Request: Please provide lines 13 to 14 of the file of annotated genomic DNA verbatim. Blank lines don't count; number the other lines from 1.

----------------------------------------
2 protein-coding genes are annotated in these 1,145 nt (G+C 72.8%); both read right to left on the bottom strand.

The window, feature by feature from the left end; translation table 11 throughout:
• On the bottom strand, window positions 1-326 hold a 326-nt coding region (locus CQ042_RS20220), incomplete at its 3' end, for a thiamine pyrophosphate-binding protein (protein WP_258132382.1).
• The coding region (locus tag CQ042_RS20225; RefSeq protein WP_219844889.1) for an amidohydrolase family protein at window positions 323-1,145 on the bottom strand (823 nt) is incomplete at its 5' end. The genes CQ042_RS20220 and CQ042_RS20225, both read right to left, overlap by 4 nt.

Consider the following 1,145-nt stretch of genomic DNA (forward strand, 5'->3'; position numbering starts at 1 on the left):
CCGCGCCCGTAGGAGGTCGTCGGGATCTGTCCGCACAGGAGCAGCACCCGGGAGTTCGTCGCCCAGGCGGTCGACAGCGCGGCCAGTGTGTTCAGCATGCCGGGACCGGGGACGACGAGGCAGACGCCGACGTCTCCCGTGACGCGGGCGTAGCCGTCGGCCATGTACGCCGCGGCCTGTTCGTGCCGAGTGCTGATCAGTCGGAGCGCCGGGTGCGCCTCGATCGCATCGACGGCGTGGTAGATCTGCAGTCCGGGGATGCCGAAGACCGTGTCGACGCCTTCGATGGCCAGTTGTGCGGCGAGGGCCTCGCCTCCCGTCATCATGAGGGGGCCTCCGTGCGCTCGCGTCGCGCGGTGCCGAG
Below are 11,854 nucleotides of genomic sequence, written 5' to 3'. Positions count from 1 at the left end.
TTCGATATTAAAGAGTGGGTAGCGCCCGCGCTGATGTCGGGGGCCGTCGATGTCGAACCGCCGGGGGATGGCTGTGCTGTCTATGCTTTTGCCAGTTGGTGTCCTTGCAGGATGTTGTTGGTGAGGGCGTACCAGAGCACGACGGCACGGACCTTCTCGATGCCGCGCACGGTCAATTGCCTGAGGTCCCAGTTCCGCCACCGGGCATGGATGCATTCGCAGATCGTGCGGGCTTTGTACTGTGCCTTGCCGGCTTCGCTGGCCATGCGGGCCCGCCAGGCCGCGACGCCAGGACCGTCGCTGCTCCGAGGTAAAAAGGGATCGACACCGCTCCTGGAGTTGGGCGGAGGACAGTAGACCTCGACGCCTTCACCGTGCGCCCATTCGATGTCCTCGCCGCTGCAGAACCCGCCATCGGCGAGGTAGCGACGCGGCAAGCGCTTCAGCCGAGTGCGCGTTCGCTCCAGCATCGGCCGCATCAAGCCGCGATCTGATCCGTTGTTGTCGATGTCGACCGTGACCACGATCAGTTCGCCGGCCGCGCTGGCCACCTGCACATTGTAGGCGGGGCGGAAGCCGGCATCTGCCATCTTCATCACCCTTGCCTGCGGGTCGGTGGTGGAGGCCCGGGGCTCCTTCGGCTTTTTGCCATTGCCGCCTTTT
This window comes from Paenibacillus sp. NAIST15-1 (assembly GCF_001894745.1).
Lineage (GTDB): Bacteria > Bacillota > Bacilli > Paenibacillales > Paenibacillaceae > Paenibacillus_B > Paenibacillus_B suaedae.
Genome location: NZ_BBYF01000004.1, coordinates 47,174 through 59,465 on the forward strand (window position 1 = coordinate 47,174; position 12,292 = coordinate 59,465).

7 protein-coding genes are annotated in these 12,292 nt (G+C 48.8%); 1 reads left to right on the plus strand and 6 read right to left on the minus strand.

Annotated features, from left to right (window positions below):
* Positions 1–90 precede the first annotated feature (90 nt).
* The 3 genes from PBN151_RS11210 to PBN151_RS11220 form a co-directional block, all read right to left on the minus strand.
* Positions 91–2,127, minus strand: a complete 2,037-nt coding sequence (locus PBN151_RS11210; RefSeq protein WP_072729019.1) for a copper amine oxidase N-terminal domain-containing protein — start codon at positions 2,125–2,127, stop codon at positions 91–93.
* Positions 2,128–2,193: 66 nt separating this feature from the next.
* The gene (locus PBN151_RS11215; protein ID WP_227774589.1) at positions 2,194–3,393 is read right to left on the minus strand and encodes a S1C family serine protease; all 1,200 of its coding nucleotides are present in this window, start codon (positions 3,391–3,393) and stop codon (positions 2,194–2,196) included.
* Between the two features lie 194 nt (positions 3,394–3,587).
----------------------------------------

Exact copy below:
Annotated features, from left to right (window positions below):
* Positions 1–90 precede the first annotated feature (90 nt).